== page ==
- Why does homeschooling feel like a good idea? What needs are not being met well in other ways, and how might homeschooling help best meet those needs?
- What is my child expecting homeschooling to be like? What am I expecting homeschooling to be like? How do those two things line up?
- What areas of learning are easiest for my child? What areas are most challenging?
- What are my child’s passions and interests? How will they fit into our plan for homeschooling?
- What are my biggest worries about homeschooling? What are some strategies I could use to work through those things if they happen?
- What struggles do I predict we might have as we add homeschooling to our parent-child dynamic, and how can I anticipate and prevent them?
- How will I meet my own need for self-care so that I am able to give all that my child needs?
- What will I say to family, friends, neighbors, or strangers who are skeptical about our decision to homeschool? How will I prepare myself for such questions?
- Who are my homeschooling support buddies? Do I have friends, neighbors, or relatives who homeschool? If not, do I know where to find local and/ or distant homeschoolers to share experiences and ideas with?
For the Love of Birds!
Taking the time to watch the birds at a bird feeder can be such a relaxing and enjoyable activity. I’m in love with a blue jay that comes to my feeders at the same time every day. She arrives around 2:30 or 3:00 in the afternoon and she announces her entrance with lots of noisy tweets of “Jay! Jay! Jay!” She hops from branch to branch on a nearby tree, tips her head to each side, looks at the sky and at the feeders. It takes her a few minutes to announce that she has arrived and she repeats the behavior several times. I’ve noticed she doesn’t like the hanging feeder as much as she likes going to the platform one. She enjoys an occasional orange slice and she really likes to eat peanuts. (If you want to know what the birds in your area like to eat, go to: http://feederwatch.org/learn/common-feeder-birds/) I know it’s her because I’ve been watching her for some time and I’ve learned to distinguish her features from the other jays that come to bathe and eat. I’ve grown accustomed to looking for her special colors, dark eye-line markings, and feather shades of blue. I can’t be sure she’s a female because I haven’t seen her nesting behaviors. I’ve read that is the way to tell the male and female apart from each other. I call her Pooli. I think that’s the Greek word for bird, but I’m not sure and I like it anyway. She’s like a member of the family and even my kids will ask if Pooli has been around lately.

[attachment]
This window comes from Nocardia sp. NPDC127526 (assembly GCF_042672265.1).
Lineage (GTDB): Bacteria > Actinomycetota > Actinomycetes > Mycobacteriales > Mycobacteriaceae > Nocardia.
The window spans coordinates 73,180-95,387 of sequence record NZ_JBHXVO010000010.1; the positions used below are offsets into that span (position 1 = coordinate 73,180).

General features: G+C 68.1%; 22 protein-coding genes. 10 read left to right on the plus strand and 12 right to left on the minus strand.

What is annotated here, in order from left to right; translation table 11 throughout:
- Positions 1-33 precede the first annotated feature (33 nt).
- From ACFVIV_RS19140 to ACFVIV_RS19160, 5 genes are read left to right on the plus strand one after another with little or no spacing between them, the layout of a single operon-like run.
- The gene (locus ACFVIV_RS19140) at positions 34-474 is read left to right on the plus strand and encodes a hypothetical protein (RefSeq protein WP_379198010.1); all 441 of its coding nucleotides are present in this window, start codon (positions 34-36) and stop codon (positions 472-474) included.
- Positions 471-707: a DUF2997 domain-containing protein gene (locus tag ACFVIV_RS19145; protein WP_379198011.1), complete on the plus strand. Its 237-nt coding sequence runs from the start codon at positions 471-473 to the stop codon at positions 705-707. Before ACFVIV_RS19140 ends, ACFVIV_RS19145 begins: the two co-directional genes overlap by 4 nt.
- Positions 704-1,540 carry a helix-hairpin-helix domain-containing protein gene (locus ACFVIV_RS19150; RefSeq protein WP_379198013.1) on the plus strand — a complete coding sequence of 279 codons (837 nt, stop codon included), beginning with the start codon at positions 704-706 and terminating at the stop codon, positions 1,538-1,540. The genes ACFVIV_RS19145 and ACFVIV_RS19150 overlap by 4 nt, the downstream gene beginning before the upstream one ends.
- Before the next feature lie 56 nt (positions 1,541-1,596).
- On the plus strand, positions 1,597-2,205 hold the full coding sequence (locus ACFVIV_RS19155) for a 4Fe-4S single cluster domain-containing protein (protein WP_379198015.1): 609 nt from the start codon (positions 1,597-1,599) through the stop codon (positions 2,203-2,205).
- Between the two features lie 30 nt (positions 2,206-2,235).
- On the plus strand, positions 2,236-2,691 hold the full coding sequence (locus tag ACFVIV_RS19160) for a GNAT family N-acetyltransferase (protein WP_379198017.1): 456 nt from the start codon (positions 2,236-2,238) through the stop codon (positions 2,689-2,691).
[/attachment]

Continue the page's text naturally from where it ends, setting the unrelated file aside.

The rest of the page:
If you need some bird guides or great bird books, the Audubon Society has put together this list. If you live in North America, you may also enjoy viewing the Audubon’s Guide to North American Birds online at: http://www.audubon.org/bird-guide
Join Project FeederWatch!
Each year the Cornell Lab of Ornithology and Bird Studies of Canada join together for Project FeederWatch. I encourage you to participate! It is a lot of fun and you will get to know the birds in your neighborhood as though they are family members.
Learning to observe carefully and in specific details is the making of a good scientist! Why not learn this skill by falling in love with your birds?